This week I am to start the consultant checking of Mborena Kam books of James and Jude. These happen to be a couple of the hardest books in the New Testament to translate, as there are many places where we really do not know what exactly they are talking about. That is where commentaries are so helpful.
These two books will be the last books of the NT to check for the Mborena Kam. Praise God for that. I think it should only take us about 3 days or so to check the 108 verses. Then I want to work with the team to help them start to pick maps for the back of the Bible, such as Paul’s three missionary journeys, and a map of the Middle East during the time of Jesus. Then I want them to choose Bible illustrations for culturally difficult passages.
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Take Mark 1:6 as an example, where someone might ask “What is a camel?” This is important, because John clothed himself in the “hairs of the camel” and so we put a picture of a camel in the text. Then the team needs to choose a phrase in the Tok Ples (their village language) that helps to describe what the picture is all about.
Another task that I hope to do with the Mborena Kam in this two week period is to work with them on running all of the Scriptural “Checking Tools” which we have. We are so fortunate to live in this day and age where we have so many powerful computer programs which can assist us in our work in tremendous ways.
I will ask the team to “Run the Basic Checks”. These checks look at such things as “Are quotation marks being used consistently throughout the NT.” Often they will find the errors where there is an opening quotation, but they cannot find a closed quotation marker. And so the verse is marked with a “Missing Component” mark. Other basic checks are the use of punctuation, Capitalization, paired words, etc. You’d be amazed at how many times there was an extra space put between the last word of a sentence and the punctuation that closes the sentence.
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In addition to spending many hours reading the book verse by verse, holding discussions as to whether something has been added in that should not have been, or something has been left out that needs to be put back in, we often need to do what is called comprehension checking. This is where the consultant (me for example) writes up hundreds of notes and questions to ask the team, and waits then to find out what kind of response they will get to the consultant’s question.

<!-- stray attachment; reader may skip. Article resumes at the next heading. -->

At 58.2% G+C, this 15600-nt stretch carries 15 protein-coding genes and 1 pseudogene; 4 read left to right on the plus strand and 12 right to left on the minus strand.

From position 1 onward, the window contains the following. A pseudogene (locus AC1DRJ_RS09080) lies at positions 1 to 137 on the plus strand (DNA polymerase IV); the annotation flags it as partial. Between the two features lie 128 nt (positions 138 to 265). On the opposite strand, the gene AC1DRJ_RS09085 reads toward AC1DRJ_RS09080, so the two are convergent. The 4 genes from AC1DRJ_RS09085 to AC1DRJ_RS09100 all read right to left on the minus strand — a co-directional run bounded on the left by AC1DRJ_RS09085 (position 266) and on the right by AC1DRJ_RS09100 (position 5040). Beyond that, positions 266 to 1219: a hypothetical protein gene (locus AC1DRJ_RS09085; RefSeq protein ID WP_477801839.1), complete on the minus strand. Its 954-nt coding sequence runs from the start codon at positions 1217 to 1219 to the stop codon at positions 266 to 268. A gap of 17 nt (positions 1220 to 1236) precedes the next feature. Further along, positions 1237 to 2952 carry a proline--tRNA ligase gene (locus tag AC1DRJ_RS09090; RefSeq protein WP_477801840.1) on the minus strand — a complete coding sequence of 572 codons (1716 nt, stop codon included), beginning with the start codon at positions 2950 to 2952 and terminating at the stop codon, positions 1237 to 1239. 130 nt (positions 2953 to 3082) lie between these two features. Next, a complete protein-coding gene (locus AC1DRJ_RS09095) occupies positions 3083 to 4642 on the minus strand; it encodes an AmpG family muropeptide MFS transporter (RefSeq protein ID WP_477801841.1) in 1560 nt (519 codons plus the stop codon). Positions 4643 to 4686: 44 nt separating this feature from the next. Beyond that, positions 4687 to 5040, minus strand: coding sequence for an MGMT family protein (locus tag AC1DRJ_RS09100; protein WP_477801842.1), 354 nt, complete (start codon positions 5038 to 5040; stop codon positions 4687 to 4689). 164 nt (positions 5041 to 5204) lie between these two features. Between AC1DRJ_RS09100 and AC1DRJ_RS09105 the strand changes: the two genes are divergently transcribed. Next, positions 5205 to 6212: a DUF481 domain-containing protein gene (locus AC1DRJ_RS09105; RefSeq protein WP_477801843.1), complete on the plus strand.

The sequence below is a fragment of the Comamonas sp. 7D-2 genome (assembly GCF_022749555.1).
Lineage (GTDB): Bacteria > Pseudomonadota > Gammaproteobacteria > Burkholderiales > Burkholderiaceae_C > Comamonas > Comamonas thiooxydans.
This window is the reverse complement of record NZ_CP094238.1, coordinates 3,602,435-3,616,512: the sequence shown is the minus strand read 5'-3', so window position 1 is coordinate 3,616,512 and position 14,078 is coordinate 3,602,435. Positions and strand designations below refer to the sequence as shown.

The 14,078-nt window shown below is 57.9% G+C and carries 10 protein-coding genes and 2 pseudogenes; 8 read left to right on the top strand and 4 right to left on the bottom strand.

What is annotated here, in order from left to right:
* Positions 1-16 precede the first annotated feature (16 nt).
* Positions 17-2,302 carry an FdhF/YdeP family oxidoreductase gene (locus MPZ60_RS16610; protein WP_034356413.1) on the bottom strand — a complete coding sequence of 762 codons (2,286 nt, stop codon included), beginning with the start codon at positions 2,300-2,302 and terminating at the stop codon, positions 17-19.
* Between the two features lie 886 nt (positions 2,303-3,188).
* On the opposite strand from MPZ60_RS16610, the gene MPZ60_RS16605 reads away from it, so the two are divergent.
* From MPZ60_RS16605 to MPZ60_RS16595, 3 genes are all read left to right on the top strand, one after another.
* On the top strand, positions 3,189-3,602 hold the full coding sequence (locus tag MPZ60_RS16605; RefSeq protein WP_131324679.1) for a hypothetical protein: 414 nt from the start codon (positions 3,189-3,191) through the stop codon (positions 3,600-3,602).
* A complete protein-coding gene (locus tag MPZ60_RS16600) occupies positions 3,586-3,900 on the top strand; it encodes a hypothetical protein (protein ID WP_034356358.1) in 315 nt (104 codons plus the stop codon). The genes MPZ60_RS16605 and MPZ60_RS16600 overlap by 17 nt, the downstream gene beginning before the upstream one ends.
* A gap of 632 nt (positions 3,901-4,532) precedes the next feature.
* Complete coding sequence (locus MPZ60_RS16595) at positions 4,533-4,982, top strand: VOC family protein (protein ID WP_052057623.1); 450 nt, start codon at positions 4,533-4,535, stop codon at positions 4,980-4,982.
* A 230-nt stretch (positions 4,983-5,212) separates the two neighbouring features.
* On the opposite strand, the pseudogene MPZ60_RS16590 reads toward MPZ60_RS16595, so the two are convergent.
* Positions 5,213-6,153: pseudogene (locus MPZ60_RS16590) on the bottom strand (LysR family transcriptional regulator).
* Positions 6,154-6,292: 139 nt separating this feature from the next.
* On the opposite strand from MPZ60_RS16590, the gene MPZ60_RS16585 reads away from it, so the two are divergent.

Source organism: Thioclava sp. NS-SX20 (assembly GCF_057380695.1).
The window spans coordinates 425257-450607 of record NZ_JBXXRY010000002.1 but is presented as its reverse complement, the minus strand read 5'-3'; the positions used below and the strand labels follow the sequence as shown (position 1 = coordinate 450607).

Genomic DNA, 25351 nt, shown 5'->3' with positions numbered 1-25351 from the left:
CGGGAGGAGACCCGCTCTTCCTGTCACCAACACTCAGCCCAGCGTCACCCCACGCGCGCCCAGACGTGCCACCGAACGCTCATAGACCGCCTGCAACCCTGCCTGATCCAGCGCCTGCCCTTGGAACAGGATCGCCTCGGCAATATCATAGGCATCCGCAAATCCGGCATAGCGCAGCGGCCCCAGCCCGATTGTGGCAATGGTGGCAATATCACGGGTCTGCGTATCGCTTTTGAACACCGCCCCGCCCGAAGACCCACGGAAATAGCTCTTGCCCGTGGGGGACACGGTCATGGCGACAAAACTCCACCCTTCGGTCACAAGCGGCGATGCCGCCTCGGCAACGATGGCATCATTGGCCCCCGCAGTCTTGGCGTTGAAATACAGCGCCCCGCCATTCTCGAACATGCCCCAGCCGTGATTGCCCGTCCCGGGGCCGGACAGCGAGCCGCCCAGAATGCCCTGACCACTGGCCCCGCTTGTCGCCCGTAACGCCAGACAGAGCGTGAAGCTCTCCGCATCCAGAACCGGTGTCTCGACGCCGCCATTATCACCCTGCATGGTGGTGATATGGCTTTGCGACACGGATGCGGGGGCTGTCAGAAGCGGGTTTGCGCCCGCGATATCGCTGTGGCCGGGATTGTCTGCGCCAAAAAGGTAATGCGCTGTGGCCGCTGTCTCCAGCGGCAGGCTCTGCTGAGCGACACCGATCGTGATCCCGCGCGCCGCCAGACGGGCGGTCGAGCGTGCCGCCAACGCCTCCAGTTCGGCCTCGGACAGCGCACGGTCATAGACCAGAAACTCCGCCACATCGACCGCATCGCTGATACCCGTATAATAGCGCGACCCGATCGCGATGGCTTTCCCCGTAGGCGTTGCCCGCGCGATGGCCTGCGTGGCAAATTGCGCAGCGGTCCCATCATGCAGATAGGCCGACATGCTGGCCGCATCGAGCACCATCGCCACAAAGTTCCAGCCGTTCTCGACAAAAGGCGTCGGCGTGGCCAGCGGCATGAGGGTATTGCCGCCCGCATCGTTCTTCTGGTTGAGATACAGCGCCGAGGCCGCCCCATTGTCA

Some questions are usually simple ones, comprehension questions, like “Where did Jesus go, was it upstream or downstream.” (This directional sense is very important in many language groups.) Some questions simply deal with missing information. It is not that difficult while one does translation work that your eyes get tired, and they can skip ahead in a verse and leave something out. These errors are easy to find and fix.
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There are other more complex issues to deal with, such as when some extra-biblical material has been added to the text. Does this material get deleted, simply because we do not find that these words are not found in the original Greek documents. What we have to realize though, is that these documents of the Bible were written by men from within one ancient cultural world and world view that many of the people to whom they were written, already shared the same culture and worldview.
That leaves the Scriptures to be wide open with misunderstanding for people today, since the understood, implicit information that the 1st Century Jews and Christian would have, is not understood by us. And so there are many places where we take this culturally understood implicit information and we bring it up to the surface and make it explicitly clear for any reader of any time or culture.
We also check for consistency among verses with similar wording, and we also look at how consistently the people are using special Key Terms, like priest, Sabbath, temple, prophet, etc. In many cases, these key terms can be translated in identical ways. But this will not be the case in many times, since context and work usage is so important.
When the word is used as a subject of the sentence, or the object of the sentence, or has some aspect of possession of another item, then many languages use special suffixes or prefixes to show how the work is being used grammatically. We need to keep an eye on sentence syntax and grammar to know if the word is spelled right, and is fulfilling its purpose within the sentence.
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There are just so many aspects involved in trying to produce the very best translation that is accurate to the original languages of the Bible (Greek, Hebrew and Aramaic), that has gone through translation principles to make it flow in natural village language style, and most importantly, that the message is clear to all those who hear it in their own mother-tongue language.
So please be praying for me and the Mborena Kam team as we finish the last official consultant checked books for their New Testament. But we are not done yet. Pray for us as we work through all of the other tools and checks to make sure no Scriptural errors have made it into the final form of their Bible.